You have probably already heard that the 2012 Summer Olympic and Paralympic Games will take place in London. To celebrate this event, the British Olympic Association asked photographer and fellow countryman Richard Booth to photograph all of the athletes. These portraits would then be collected in a lush coffee table book entitled Power and Movement – Portraits of Britain’s Paralympic Athletes.
“The initial plan was to shoot both the Olympic and Paralympic athletes,” says Richard. “But as it turned out, the logistics of shooting all the Olympic athletes would be horrendous. The publisher just didn’t have the budget for it. We then decided to focus on the Paralympics. This turned out to be brilliant. The Paralympics are such a positive thing. There’s no talk about drugs or cheating or any of that. It’s all about them – about real, struggling athletes. And that was what we wanted to portray in the book.”
Did the client have any specific requirements?
“The specific requirement, which was absolutely brilliant, was: do what you want to do.”
That’s nice. What about you? Did you have any specific ideas on what you wanted to achieve?
“Yes, I did. First of all, I wanted to experiment with slow shutter speeds, tungsten lights and high-speed flashes. I basically wanted to use the tungsten lights to get a sense of movement, and the flashes to get pin sharp details. My personal belief is that if you have too much movement, people just don’t understand it. It might look good as a piece of art on a wall, but if you put it in a book like this, people will just ignore it. There has to be some focus and detail. That’s where the flashes enter the picture.
“I also wanted to use a lot of open heads and quite hard light. I didn’t want to use softboxes or umbrellas or anything like that, because I wanted a clear focus on the main light. If you take a closer look at the images, you’ll notice that even though there might be five or even more lights in some images, there’s always a strong emphasis on the main light. And the main light was always the flash.
“Finally, it was important to me that all of the images were in sort of the same style. I wanted the reader to be able to read the book in its entirety as well as just dip in and out of it. This is not an easy thing to achieve when you’re shooting 180 images, depicting everything from swimmers and fencers to horses and rowboats. Part of the solution was to shoot all of the images in this toned black-and-white style with a certain cinematic feel to them. I mean, they’re all full color images, but they’re very toned.”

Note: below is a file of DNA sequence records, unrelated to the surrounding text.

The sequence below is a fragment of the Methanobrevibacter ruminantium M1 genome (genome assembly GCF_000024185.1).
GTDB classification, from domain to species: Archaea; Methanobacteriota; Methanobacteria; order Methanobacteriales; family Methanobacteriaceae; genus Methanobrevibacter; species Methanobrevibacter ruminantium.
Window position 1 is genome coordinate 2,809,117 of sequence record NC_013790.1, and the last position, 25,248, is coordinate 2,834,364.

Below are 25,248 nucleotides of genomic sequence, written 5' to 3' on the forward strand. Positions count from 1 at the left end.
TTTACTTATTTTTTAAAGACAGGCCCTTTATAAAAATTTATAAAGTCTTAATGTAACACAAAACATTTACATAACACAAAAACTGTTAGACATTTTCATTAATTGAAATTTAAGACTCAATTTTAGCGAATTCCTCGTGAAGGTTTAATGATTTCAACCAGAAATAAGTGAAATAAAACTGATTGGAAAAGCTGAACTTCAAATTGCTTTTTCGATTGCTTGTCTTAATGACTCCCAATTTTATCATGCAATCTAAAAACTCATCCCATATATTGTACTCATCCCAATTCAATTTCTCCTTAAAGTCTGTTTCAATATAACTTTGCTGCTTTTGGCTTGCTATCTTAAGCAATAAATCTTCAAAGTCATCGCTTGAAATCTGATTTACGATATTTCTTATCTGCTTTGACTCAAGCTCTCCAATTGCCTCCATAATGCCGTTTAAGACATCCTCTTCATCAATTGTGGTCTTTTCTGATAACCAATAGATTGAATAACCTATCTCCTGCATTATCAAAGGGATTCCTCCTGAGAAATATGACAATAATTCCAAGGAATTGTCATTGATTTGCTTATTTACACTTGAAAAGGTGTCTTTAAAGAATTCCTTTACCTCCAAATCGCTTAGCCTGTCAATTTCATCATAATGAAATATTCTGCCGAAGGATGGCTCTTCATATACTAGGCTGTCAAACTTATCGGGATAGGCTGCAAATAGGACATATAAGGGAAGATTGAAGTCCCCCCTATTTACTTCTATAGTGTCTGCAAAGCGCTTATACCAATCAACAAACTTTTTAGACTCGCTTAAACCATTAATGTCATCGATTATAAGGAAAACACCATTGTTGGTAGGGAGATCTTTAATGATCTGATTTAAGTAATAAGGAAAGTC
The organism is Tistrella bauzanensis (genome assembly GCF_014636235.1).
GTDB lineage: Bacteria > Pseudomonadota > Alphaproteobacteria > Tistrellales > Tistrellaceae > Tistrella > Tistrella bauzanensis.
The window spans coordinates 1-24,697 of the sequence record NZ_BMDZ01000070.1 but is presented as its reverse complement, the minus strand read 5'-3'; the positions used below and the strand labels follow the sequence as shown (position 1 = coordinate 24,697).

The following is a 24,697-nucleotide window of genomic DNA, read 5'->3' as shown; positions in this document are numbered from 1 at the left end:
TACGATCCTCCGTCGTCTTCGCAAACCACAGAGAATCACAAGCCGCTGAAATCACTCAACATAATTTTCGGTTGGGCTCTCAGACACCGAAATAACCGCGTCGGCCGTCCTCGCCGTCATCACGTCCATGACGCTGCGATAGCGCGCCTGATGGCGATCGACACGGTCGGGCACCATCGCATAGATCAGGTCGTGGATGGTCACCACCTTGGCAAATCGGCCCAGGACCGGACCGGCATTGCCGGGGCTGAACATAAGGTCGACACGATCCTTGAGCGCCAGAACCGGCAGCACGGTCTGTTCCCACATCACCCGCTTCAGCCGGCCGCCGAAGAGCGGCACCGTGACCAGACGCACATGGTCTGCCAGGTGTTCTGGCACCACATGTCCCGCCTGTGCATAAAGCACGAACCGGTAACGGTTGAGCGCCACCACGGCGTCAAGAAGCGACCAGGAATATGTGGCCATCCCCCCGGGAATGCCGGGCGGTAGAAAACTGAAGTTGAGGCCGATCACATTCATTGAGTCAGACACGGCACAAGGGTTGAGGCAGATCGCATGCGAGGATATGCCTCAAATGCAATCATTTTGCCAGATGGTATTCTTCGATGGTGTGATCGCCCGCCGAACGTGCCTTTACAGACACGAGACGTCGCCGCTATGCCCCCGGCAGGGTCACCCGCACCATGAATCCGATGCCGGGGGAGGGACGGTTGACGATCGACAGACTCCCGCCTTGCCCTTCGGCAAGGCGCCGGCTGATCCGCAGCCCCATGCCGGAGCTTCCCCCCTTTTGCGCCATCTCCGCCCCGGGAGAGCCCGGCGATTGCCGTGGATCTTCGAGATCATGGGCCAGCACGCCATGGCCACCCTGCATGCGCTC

It did not take long for Richard to become aware that he would need quite a lot of equipment to realize these ideas. Neither did it take long to recognize that renting all this equipment might not be the best solution.
“I had always rented my Profoto equipment, and but since this was such a big project, stretching over several months, the cost of buying was actually the same as renting. But that’s all good. I now own a couple of Pro-B3s with heads and a bunch of Light Shaping Tools. It’s all fantastic stuff. The light quality is second to none, and the units themselves … well, they just work. It didn’t matter what we did. We were indoors in swimming halls with lots of condensation, we were outdoors in the mud, it was rainy, it was snowy, it was very cold and very hot – as long as we looked after the equipment, it just kept working.”
How did the athletes react to being photographed with all this equipment around them?
“That’s actually quite interesting,” says Richard. “When you put all the lights up, it becomes a film set, and the subjects, they become like actors. I mean, it’s hardly your standard headshot for your passport. So it moves away from just being a photograph of them. It’s more about character, about trying to capture the feel and energy of their passion. And they really picked up on that. Half of the time they’d say: how much more time do you need? And we’d say: sorry, we’re finished.”
Written by Fredrik Franzén
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